During next week I will complete [task] on [day(s)] at [time] at/in [place].
When plans go awry
You might be thinking I’m great at planning. But something always happens…
- My daughter gets sick
- I have to finish a big project for my day job
- An urgent client project comes up
- My creative well is drained
And because of that, I’m never am able to stick to my plan.
When this happens, I’ve got another piece of science to help you. And that’s the power of if, then statements.
In the book, The Power of Habit*, Charles Duhigg shares a study about healing rates after a hip or knee replacement surgery.
To measure healing, researchers looked at things like how long it took patients to stand and how fast they could walk.
And the group that healed the quickest all created if, then statements.
They created these statements around problems that they knew would arise. And pre-solved them.
And you can steal this trick to account for kinks in your plans. For example,
- If my daughter gets sick this week and has to stay home from school, then I’ll allow her 30-minutes extra screen time so that I can list this item in my Etsy shop.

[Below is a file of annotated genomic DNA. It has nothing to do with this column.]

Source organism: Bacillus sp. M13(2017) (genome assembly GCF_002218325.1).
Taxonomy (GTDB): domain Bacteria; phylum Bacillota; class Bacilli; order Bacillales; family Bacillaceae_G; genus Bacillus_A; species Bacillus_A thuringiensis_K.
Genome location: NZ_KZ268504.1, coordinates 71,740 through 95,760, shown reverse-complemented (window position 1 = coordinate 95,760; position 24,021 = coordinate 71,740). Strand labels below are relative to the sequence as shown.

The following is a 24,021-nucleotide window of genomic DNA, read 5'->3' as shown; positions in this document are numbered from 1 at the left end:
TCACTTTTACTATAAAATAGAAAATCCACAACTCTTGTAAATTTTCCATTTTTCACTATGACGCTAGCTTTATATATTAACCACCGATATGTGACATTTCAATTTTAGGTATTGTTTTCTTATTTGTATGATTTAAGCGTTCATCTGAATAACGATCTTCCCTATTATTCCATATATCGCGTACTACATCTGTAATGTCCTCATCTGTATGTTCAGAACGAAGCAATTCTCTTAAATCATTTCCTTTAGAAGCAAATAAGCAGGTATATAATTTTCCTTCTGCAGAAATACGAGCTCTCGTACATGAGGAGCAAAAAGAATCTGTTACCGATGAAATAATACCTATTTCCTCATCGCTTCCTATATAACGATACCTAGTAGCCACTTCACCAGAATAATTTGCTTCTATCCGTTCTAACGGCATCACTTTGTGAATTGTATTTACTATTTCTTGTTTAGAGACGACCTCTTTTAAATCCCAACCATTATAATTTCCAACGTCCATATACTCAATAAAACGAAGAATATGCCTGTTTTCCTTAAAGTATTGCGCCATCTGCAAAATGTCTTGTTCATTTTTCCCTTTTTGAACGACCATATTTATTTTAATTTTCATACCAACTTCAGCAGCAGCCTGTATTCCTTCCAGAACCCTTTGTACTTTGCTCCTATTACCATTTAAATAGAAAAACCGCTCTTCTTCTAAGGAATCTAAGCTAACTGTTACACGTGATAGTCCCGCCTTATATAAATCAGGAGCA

- If I have to work late at my day job to finish the big project, then I’ll grab dinner on the way home so I can finish my email newsletter, rather than prepare a meal.
- If an urgent client project comes up, then I’ll skip this week’s blog post so I can spend the time creating a line sheet.
- If I can’t get started writing this week’s blog post because my creative well is dry, then I’ll set a timer for 20-minutes and allow myself to free writing on whatever topic comes to mind.
After digging into this research, I’m switching out the layout of my weekly bullet journal.
Not only am I leaving a space to note when I’ll be accomplishing each of my tasks. But I’ll be brainstorming one or two if, then statements, so I’ll have a Plan B in case problems crop up.
What’s one easy tweak you will try this week to not only create a plan but also come up with a plan B? Share your insights in the comments below.